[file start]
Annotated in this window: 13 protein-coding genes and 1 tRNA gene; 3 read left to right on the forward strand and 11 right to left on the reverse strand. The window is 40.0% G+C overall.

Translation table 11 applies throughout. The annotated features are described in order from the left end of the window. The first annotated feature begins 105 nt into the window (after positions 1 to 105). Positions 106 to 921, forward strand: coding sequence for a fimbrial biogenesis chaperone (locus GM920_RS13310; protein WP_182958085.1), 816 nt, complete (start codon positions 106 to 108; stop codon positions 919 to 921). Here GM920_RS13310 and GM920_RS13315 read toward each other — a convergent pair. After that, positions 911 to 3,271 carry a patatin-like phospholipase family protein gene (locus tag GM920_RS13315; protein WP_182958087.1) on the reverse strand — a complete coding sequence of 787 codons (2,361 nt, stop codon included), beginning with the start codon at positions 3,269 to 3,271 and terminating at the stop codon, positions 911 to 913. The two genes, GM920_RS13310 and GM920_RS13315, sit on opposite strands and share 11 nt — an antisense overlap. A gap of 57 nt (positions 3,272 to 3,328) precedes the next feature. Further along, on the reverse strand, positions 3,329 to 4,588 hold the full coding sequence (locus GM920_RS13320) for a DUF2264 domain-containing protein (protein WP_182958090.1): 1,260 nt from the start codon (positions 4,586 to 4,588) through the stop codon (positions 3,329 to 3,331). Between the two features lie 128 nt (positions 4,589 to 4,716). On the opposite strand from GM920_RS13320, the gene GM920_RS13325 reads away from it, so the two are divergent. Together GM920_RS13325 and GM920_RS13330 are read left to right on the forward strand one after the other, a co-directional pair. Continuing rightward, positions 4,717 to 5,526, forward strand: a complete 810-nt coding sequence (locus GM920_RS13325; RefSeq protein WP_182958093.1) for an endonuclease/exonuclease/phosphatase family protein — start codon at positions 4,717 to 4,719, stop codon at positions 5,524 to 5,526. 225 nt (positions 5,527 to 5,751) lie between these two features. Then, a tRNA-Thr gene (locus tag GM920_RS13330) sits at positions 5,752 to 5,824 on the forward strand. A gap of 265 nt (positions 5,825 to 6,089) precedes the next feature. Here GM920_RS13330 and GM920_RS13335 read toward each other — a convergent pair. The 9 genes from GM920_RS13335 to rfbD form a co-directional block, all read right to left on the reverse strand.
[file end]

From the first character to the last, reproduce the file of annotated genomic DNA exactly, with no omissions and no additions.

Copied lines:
Annotated in this window: 13 protein-coding genes and 1 tRNA gene; 3 read left to right on the forward strand and 11 right to left on the reverse strand. The window is 40.0% G+C overall.

Translation table 11 applies throughout. The annotated features are described in order from the left end of the window. The first annotated feature begins 105 nt into the window (after positions 1 to 105). Positions 106 to 921, forward strand: coding sequence for a fimbrial biogenesis chaperone (locus GM920_RS13310; protein WP_182958085.1), 816 nt, complete (start codon positions 106 to 108; stop codon positions 919 to 921). Here GM920_RS13310 and GM920_RS13315 read toward each other — a convergent pair. After that, positions 911 to 3,271 carry a patatin-like phospholipase family protein gene (locus tag GM920_RS13315; protein WP_182958087.1) on the reverse strand — a complete coding sequence of 787 codons (2,361 nt, stop codon included), beginning with the start codon at positions 3,269 to 3,271 and terminating at the stop codon, positions 911 to 913. The two genes, GM920_RS13310 and GM920_RS13315, sit on opposite strands and share 11 nt — an antisense overlap. A gap of 57 nt (positions 3,272 to 3,328) precedes the next feature. Further along, on the reverse strand, positions 3,329 to 4,588 hold the full coding sequence (locus GM920_RS13320) for a DUF2264 domain-containing protein (protein WP_182958090.1): 1,260 nt from the start codon (positions 4,586 to 4,588) through the stop codon (positions 3,329 to 3,331). Between the two features lie 128 nt (positions 4,589 to 4,716). On the opposite strand from GM920_RS13320, the gene GM920_RS13325 reads away from it, so the two are divergent. Together GM920_RS13325 and GM920_RS13330 are read left to right on the forward strand one after the other, a co-directional pair. Continuing rightward, positions 4,717 to 5,526, forward strand: a complete 810-nt coding sequence (locus GM920_RS13325; RefSeq protein WP_182958093.1) for an endonuclease/exonuclease/phosphatase family protein — start codon at positions 4,717 to 4,719, stop codon at positions 5,524 to 5,526. 225 nt (positions 5,527 to 5,751) lie between these two features. Then, a tRNA-Thr gene (locus tag GM920_RS13330) sits at positions 5,752 to 5,824 on the forward strand. A gap of 265 nt (positions 5,825 to 6,089) precedes the next feature. Here GM920_RS13330 and GM920_RS13335 read toward each other — a convergent pair. The 9 genes from GM920_RS13335 to rfbD form a co-directional block, all read right to left on the reverse strand.